Care Workers Main Earners for Families

Workforce survey 2014 coverAged care workers in home support and aged residential care love their work but are concerned about the pressures of their work and the low pay. AUT researcher Dr Ravenswood describes the typical aged care worker as “female, aged over 45 and is the main earner for her family but she earns $15 or less per hour”. The Auckland University of Technology report on the 2014 Aged Care Workforce Survey was released on 28th April 2015. They surveyed nearly 600 people working in home & community support and around 300 people working in aged residential care. The report is focused on the workers’ experience and they note that, although they sought responses from managers in those areas, there were “too few responses to draw meaningful conclusions”. The report’s authors aim to provide a benchmark of the workers’ experience and situation against which future changes can be measured.

The context for this work is the expected shortfall of care  workers in the future as more and more people are living longer. At the NZCCSS conference in 2014  () DHB CEO Chris Fleming pointed to the huge gap between expected demand for workers through to 2025 (3.2%)  and the projected growth in the overall workforce (0.6%), meaning there is likely to be a shortage of people willing to work in the sector.

What happens when the main earner can’t earn enough?

More than half of the home care workers surveyed (56.9%) and nearly two-thirds of the residential aged care workers reported that they are the main earners in their families, which emphasises how important their incomes and work conditions are for those families. Most care workers are employed as permanent full or part-time (home support 82.6%, residential 84.4%). Nearly half (43.1%) of care workers reported working less than 20 hours a week and nearly three quarters (73.3%) were on hourly rates less than $15.In contrast, Most aged residential care workers (69.9%) worked more than 30 hours a week, most earned between $15 – $19 an hour although just over a third (37.7%) earned less than $15 hour. Not surprisingly, almost all carers, home or residential, say they are not satisfied with their pay.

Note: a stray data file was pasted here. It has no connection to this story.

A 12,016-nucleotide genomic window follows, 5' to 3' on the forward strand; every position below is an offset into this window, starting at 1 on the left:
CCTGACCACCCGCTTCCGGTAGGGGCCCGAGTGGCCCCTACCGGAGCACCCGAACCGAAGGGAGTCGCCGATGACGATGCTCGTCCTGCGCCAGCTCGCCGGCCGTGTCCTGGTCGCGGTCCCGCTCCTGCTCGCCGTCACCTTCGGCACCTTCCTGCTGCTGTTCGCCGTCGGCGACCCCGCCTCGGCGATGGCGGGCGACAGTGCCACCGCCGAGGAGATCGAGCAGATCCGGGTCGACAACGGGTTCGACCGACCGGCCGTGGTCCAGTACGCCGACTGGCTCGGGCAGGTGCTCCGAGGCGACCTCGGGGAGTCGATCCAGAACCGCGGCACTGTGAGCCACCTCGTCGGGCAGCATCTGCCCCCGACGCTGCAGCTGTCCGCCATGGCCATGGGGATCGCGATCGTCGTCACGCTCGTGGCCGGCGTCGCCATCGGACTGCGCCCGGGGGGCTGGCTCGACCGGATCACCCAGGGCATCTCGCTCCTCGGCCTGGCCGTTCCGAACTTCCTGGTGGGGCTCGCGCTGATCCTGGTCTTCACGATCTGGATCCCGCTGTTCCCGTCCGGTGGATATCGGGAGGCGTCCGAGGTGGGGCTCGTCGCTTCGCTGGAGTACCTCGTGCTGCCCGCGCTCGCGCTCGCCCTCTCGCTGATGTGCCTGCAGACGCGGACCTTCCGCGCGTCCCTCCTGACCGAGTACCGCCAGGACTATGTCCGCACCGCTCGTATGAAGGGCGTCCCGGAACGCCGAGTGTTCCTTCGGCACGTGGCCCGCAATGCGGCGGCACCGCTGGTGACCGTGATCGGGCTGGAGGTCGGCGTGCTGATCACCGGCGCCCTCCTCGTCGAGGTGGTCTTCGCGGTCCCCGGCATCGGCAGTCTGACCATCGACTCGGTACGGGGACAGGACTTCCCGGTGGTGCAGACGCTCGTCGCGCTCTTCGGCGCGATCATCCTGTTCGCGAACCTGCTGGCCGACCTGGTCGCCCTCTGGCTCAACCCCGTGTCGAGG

While the majority of people reported satisfaction with their job and the amount of freedom they have in how do go about it, there is a very significant group that did not feel their work environment and relationships with management and colleagues was good enough. Most of those surveyed had completed training (home support 78%, residential 82.6%) and felt they had sufficient skills to do their job. Although a significant proportion of carers reported that they often experience physical and verbal abuse from clients or residents, most are satisfied with the work itself and many enjoy the flexibility the work offers to fit around their other aspects of their lives.

What is happening to address the workforce challenges highlighted in this report?

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Source: www.workforceinaction.org.nz

  • Careerforce and Health Workforce New Zealand are developing the Health and Disability Kaiāwhenua Workforce Action Plan, a five-year plan of actions to develop and strengthen the workforce that has involved extensive input from all involved in the sector.
  • The home support travel time settlement is in the process of being implemented beginning July 2015 and this will see home support workers receiving payments for their travel time and in 2016 a reimbursement for travel costs is planned also be implemented.

One conclusion to take from this survey is that lifting wages in the sector (e.g. closer to the Living Wage of $19.25) would make it a much better place to work and more attractive as a choice for people looking to use their people skills in a role that is flexible enough to fit around family life and other out of work activities.

The chief obstacle to further developing a workforce largely funded through the Government health budget is the on-going cumulative funding squeeze as over the past five years or more, the health funding to DHBs has been declining in real terms and not keeping up with costs and demographic growth, meaning DHBs are searching desperately for savings.

As many commentators have pointed out, the investment in improving the work conditions including pay levels of the estimated 75,000 carers working in the sector would have benefits right across our communities. In our November 2014 Kete Kupu NZCCSS (see article ‘Pay Equity & the Services for Older Sector’ p.4) set out its view on the way lifting wages is an investment in wellbeing for workers, their families and the older people they support. Adding a significant extra amount to health expenditure to help ensure that people and their communities are well supported would be a great example of wise social investment.

The report is online at the AUT website to download.

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